MOH Allocates RM2m On HPV Tests For Cervical Cancer

By CodeBlue | Posted on

Government clinics and hospitals usually provide pap smears, rather than HPV tests that reportedly cost three times more.

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KUALA LUMPUR, July 8 — The Ministry of Health (MOH) has allocated RM2 million this year to launch HPV tests that screen for cervical cancer. 

Health Minister Dzulkefly Ahmad told Permatang Pauh MP Nurul Izzah Anwar in a written parliamentary reply today that HPV tests will be conducted in Kuala Lumpur, Putrajaya, Kedah and Kelantan starting this month in the first phase. 

“MOH is very committed in its effort to eradicate cervical cancer.

“Therefore, we have applied for funding to run this service in phases until it is the main cervical cancer screening policy at the national level,” said Dzulkefly.

The HPV test is more sensitive than a pap smear. The former checks for HPV — a group of over 150 related viruses where some types cause cancer, including cervical cancer — whereas a pap test looks for abnormal cells or cell changes in the cervix.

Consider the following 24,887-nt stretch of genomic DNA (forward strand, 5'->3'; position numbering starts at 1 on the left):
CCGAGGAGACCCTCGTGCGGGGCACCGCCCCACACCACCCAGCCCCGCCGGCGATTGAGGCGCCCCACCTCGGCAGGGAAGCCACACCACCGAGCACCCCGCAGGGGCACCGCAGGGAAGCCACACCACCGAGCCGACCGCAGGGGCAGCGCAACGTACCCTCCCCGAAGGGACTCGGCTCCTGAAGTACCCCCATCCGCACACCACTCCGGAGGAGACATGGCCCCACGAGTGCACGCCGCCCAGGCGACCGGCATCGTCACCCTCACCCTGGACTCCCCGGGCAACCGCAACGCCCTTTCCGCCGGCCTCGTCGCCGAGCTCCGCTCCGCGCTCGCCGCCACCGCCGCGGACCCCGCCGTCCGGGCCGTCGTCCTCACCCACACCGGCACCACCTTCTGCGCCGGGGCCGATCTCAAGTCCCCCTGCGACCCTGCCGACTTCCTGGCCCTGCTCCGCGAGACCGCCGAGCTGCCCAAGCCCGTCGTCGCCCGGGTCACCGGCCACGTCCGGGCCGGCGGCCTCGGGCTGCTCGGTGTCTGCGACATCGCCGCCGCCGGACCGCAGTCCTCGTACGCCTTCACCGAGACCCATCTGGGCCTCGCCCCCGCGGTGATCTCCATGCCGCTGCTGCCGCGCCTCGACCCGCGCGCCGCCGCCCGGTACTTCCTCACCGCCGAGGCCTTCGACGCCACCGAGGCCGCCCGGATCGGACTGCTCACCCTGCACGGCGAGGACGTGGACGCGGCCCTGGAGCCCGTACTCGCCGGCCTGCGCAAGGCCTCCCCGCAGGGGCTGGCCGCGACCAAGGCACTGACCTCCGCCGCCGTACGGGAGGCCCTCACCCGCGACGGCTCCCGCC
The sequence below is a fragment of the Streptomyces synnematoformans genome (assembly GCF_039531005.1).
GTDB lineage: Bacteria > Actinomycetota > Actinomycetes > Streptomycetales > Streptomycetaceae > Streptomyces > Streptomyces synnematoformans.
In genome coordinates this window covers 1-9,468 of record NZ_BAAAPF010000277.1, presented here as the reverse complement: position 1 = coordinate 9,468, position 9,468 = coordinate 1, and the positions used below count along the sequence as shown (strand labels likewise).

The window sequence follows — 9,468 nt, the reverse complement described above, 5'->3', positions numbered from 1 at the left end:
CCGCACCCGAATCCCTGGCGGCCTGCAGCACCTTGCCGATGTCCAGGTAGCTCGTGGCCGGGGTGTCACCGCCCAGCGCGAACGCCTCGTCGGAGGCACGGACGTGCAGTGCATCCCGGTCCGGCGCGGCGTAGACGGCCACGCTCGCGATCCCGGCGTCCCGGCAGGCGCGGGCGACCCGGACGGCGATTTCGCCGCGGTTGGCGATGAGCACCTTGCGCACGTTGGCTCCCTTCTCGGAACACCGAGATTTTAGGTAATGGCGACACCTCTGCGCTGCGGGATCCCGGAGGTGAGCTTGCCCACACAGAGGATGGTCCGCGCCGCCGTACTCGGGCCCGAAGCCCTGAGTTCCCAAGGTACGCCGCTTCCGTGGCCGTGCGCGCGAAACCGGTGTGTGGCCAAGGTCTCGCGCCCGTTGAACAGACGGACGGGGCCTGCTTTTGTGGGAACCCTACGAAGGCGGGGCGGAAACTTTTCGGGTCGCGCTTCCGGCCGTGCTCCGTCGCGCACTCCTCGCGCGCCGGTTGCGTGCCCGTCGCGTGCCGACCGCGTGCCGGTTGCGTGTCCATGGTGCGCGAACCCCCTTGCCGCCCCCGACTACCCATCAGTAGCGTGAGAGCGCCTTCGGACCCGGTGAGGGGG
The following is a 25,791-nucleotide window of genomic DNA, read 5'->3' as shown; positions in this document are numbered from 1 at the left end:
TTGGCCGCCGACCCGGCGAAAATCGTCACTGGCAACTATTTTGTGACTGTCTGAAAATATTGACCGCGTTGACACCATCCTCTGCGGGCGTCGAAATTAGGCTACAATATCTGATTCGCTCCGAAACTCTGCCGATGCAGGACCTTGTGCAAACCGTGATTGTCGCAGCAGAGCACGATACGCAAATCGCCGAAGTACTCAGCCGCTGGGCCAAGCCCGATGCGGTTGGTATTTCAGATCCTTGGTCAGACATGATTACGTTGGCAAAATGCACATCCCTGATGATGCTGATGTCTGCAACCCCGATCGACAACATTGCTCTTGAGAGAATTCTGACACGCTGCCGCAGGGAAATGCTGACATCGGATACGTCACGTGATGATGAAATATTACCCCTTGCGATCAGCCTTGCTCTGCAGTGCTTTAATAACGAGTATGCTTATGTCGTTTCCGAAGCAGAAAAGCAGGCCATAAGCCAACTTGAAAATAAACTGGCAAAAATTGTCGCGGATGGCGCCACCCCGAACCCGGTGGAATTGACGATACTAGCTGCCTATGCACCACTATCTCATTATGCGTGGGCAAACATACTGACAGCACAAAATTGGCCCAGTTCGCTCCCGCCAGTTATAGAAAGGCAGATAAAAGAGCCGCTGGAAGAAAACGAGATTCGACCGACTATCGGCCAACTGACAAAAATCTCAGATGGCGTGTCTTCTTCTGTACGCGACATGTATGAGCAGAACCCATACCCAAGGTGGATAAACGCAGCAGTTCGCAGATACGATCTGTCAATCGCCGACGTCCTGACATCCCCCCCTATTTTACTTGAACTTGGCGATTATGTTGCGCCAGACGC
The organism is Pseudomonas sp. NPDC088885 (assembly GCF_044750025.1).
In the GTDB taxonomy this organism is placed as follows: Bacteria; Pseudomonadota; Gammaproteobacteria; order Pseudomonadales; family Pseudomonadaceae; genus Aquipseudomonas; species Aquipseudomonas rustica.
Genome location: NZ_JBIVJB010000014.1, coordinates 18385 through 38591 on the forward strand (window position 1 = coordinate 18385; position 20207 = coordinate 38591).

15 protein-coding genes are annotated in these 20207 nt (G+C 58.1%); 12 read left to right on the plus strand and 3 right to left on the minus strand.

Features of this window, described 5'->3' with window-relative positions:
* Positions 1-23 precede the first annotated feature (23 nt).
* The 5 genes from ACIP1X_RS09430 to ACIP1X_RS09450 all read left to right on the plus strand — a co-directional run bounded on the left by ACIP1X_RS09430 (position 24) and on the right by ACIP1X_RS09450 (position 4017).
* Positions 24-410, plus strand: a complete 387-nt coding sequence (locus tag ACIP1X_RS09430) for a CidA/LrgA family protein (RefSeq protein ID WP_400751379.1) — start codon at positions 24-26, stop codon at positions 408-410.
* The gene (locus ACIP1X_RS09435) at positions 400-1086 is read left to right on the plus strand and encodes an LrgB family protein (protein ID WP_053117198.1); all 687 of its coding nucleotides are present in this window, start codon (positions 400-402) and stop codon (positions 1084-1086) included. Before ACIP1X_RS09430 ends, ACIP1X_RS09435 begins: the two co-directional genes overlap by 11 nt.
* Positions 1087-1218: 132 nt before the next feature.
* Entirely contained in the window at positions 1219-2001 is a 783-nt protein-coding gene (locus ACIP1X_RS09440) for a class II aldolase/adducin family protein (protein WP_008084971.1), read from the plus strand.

Government clinics and hospitals usually provide pap smears, rather than HPV tests that reportedly cost three times more.

Nurul Izzah had asked Dzulkefly if the Health Ministry would commit funds to eradicate cervical cancer in Malaysia through HPV tests like the ROSE programme.

The ROSE system, which is spearheaded by Universiti Malaya consultant obstetrician and gynaecologist Dr Woo Yin Ling and Australian non-profit VCS Foundation, aims to track all women in Malaysia and to remind them to take a HPV cervical screening test upon hitting 35.  

The HPV test under the ROSE system is self-administered and produces results in three days.

Cervical cancer is the third most common cancer among women in Malaysia. Dzulkefly said Malaysia’s cervical cancer incidence rose to 10.5 per 100,000, according to the 2018 Globocan report, from 6.5 per 100,000 in 2011. 

Dr Woo previously told CodeBlue only 12.9 percent of women in Malaysia took a pap smear once in their life, usually after giving birth, while the World Health Organisation’s target is 70 percent HPV screening coverage for women aged 35 to 45.

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